Thanks to the 2014 Farm Bill, hemp was declared legal in all fifty states. However, the legality of CBD is still confusing for many.
Here’s what you need to know.
The legality depends on the source of the CBD.
While hemp-derived CBD is legal in all 50 states, ‘marijuana’-derived CBD is not federally legal.
Both hemp and marijuana are members of the cannabis family making them similar in many ways. The government classifies “marijuana” as any plant of the cannabis family that contains greater than 0.3% THC. They classify hemp as any plant of the cannabis family that contains less than 0.3% THC.
Hemp plants have a high amount of CBD and low amounts of THC rather than marijuana plants that have high levels of THC. That’s why most CBD products use CBD from hemp not marijuana.
The bottom line here is, if your CBD comes from hemp, it’s legal.1 CBD made from “marijuana” with high levels of THC, is only legal if your state has legalized it.
Where is CBD illegal?
Thanks to the passing of the 2018 Farm Bill, zero THC CBD is not illegal in any state in the USA. That’s right; according to federal law, it is legal in all 50 states. However, since the change in law is relatively new, some states might not fully embrace CBD. Below you will see four different jurisdictional categories based on pre-2018 Farm Bill practices.
States can be grouped into four jurisdictional categories.
These jurisdictions have explicit laws allowing retailers to sell industrial hemp-derived products.
They include Alaska, Colorado, Illinois, Indiana, Kentucky, Maryland, Missouri, New York, North Carolina, Oregon, Rhode Island, South Carolina, Tennessee, Utah, Vermont, and Wisconsin.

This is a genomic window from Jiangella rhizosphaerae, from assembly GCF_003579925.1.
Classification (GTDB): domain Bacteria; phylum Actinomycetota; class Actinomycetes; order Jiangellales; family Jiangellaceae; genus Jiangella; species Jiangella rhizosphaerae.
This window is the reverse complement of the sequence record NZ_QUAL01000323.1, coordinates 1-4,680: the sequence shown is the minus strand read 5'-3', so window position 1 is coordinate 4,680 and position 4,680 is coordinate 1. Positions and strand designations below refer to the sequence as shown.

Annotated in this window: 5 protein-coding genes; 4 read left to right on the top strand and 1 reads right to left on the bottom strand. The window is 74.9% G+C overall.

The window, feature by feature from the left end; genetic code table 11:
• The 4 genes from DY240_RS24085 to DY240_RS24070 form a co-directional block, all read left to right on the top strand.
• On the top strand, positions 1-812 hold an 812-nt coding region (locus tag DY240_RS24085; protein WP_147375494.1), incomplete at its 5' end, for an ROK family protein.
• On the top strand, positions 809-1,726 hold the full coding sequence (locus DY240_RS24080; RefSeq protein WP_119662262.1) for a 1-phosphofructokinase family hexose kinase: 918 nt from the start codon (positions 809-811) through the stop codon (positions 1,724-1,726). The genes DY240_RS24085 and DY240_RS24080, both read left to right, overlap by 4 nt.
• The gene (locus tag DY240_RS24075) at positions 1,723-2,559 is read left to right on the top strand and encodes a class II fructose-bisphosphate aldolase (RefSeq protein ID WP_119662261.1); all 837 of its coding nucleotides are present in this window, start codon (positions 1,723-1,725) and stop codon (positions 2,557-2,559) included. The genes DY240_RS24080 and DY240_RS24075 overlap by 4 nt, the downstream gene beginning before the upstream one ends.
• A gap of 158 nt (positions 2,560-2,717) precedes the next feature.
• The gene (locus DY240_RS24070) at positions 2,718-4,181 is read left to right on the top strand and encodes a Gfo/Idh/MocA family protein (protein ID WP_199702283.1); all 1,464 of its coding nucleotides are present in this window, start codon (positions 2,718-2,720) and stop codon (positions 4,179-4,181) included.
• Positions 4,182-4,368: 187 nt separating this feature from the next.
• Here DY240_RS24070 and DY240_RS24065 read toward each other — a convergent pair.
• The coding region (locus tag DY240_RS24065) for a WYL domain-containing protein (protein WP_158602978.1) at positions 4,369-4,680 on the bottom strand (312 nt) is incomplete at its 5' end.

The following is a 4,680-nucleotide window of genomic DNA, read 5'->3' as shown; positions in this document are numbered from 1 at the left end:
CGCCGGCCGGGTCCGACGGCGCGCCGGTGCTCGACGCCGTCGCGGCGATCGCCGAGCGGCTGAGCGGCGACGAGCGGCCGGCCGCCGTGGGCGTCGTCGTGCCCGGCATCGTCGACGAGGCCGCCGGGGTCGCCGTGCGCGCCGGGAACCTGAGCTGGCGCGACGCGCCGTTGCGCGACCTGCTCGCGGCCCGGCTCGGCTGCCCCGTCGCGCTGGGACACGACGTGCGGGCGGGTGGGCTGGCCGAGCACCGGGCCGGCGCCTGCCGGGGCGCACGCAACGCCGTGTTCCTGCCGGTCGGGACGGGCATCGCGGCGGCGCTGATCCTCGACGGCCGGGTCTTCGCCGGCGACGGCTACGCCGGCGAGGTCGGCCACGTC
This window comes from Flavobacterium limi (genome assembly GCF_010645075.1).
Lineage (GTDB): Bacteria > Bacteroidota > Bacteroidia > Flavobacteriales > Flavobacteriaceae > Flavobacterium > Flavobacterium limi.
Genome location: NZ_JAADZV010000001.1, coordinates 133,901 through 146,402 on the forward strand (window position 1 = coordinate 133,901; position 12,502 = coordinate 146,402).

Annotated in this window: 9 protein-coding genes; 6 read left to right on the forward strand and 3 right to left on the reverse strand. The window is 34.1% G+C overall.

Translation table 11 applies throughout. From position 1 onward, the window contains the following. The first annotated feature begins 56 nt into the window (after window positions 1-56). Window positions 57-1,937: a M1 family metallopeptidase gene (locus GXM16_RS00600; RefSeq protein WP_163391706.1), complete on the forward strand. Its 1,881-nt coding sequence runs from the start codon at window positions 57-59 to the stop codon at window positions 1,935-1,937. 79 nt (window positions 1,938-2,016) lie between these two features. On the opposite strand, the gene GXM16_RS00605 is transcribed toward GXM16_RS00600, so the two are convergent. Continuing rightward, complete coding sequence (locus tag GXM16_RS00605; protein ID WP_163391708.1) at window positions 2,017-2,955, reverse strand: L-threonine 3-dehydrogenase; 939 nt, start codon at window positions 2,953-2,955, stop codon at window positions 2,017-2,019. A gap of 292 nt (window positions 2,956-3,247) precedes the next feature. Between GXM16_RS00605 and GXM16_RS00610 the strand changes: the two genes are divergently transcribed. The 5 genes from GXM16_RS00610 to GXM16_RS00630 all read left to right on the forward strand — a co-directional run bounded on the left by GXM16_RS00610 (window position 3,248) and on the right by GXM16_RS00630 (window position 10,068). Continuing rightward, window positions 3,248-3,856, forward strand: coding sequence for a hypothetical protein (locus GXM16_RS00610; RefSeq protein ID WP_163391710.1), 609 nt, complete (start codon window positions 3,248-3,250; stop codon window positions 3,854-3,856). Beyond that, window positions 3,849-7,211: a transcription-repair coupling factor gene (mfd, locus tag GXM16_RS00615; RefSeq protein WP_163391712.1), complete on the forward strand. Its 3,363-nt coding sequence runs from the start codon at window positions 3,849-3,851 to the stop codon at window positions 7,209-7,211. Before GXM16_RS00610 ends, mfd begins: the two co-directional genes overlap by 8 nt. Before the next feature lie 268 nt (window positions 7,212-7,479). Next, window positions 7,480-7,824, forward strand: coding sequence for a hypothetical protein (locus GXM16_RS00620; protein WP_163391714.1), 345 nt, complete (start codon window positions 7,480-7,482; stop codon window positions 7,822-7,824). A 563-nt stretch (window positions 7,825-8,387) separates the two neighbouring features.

In these jurisdictions industrial hemp grown in a Farm Bill-compliant agricultural pilot program is explicitly exempted from the definition of marijuana.
They include the District of Columbia, Hawaii, Kansas, Montana, New Mexico, North Dakota, and Oklahoma.
Gray Area States.
In these jurisdictions explicit prohibitions against the retail sale of industrial hemp-derived CBD products but that have exemptions in the law for the argument that hemp-derived CBD products are legal.
They include Arkansas, Delaware, Florida, Georgia, Idaho, Iowa, Louisiana, Maine, Massachusetts, Minnesota, Mississippi, New Hampshire, New Jersey, Pennsylvania, Texas, Virginia, and Washington.
States with Concern.
These jurisdictions have no explicit prohibitions against the sale of industrial hemp-derived CBD products. However, recent law enforcement actions or pronouncements raise the risk of the retail sale of industrial hemp-derived CBD products.
These jurisdictions include Alabama, Arizona, California, Connecticut, Michigan, Nebraska, Nevada, Ohio, South Dakota, West Virginia, and Wyoming.
What can you do?
Get Involved in Your State’s Advocacy of Hemp Legalization. And don’t let big pharma lobbyists continue to keep cannabis hemp from being consumed or grown without government control.
They stopped hemp farming 80 years ago and they are trying to stop it again. They want the power and control of a natural plant. Don’t let them get away with it again.
Pharmaceutical company Insys spent $500,000 to block legalization in Arizona. Five months later it won approval for a cannabis-derived medical drug.
“It’s pretty absurd that federal law considers marijuana to have no medical value, but allows for the development of synthetic versions of the same substance,” said Mason Tvert, of the Marijuana Policy Project, which has backed many state legalization measures.
Visit – VoteHemp.com for more information.